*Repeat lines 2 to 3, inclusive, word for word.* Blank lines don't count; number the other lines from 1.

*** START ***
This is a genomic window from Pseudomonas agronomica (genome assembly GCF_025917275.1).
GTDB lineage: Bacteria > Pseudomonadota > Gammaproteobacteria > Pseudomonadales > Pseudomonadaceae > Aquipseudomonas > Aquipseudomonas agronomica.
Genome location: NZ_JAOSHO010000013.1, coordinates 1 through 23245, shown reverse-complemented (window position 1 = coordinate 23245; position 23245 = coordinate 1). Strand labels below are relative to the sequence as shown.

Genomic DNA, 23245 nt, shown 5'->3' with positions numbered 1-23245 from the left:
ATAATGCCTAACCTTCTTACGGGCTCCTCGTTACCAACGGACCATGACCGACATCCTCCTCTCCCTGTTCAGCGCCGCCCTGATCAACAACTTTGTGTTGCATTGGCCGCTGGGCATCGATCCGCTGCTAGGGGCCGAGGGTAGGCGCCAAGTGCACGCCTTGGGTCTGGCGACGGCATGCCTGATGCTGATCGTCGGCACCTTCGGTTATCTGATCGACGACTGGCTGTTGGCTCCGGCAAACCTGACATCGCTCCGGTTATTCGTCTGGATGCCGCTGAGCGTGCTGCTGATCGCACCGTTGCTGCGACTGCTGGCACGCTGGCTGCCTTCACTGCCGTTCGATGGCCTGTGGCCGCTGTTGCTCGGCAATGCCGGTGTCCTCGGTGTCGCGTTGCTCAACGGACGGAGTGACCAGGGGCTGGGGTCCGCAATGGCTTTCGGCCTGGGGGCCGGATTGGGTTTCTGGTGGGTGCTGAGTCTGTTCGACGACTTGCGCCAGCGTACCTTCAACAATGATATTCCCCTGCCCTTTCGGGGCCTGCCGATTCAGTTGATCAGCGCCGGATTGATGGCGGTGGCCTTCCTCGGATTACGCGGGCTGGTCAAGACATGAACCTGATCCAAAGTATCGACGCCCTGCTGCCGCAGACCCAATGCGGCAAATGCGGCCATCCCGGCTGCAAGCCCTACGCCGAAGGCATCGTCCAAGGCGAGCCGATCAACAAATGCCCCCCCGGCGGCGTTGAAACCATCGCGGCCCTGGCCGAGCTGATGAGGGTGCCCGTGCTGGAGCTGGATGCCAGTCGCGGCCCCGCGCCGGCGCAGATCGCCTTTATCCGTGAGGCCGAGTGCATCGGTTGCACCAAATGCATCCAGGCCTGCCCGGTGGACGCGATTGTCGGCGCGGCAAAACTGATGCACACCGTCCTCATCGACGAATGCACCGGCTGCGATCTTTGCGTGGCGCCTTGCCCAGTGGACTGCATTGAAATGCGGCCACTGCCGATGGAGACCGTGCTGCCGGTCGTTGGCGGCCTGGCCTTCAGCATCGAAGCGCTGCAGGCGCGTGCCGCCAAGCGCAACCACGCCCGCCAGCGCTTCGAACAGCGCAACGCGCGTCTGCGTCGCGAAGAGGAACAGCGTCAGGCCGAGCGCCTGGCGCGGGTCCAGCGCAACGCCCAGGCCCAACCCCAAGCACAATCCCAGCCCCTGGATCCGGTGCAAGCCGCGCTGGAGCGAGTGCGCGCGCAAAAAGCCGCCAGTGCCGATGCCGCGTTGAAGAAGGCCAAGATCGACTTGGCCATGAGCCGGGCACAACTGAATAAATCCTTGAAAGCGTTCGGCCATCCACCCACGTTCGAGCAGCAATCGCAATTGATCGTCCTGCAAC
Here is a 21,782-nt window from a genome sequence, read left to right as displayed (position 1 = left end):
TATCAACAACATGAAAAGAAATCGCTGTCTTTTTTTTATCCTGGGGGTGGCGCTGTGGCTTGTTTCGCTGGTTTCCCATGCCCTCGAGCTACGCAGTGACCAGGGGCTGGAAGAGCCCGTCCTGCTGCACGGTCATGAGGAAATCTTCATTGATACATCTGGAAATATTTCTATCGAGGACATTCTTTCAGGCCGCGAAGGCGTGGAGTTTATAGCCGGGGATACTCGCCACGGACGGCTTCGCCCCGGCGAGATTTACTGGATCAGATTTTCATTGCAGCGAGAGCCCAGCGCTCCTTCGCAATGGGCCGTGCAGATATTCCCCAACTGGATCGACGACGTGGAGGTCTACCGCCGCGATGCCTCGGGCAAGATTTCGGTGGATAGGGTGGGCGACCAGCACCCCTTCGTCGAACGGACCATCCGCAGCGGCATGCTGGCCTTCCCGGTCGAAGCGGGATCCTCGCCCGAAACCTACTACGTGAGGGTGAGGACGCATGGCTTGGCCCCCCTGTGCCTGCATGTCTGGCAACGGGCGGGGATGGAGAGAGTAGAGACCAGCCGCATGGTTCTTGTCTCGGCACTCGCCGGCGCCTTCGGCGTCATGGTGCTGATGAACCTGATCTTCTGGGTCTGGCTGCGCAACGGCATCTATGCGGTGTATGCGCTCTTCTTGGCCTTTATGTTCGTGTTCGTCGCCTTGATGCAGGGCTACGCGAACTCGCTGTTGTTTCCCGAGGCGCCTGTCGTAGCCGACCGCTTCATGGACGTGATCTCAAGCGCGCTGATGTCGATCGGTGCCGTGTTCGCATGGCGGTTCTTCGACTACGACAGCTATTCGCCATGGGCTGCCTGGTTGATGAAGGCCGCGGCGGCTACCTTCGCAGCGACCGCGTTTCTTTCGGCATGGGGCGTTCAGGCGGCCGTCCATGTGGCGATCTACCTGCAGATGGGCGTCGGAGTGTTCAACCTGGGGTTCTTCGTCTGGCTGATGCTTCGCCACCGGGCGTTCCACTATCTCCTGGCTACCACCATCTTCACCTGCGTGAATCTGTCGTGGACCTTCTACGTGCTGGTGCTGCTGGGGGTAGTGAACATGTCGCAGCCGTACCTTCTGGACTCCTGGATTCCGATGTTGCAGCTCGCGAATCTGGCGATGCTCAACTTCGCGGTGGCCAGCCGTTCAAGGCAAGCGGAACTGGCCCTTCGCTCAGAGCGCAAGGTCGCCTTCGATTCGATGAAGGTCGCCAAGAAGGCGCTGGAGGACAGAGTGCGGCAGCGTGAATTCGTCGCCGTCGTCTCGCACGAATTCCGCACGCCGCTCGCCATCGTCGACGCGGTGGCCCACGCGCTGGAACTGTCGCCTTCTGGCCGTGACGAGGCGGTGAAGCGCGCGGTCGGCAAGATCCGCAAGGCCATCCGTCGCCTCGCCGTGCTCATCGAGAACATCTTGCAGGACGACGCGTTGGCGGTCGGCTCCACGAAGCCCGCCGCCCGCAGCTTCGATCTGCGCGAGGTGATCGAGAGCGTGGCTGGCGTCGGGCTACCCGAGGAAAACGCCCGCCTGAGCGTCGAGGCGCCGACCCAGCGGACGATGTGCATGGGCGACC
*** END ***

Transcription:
GTDB lineage: Bacteria > Pseudomonadota > Gammaproteobacteria > Pseudomonadales > Pseudomonadaceae > Aquipseudomonas > Aquipseudomonas agronomica.
Genome location: NZ_JAOSHO010000013.1, coordinates 1 through 23245, shown reverse-complemented (window position 1 = coordinate 23245; position 23245 = coordinate 1). Strand labels below are relative to the sequence as shown.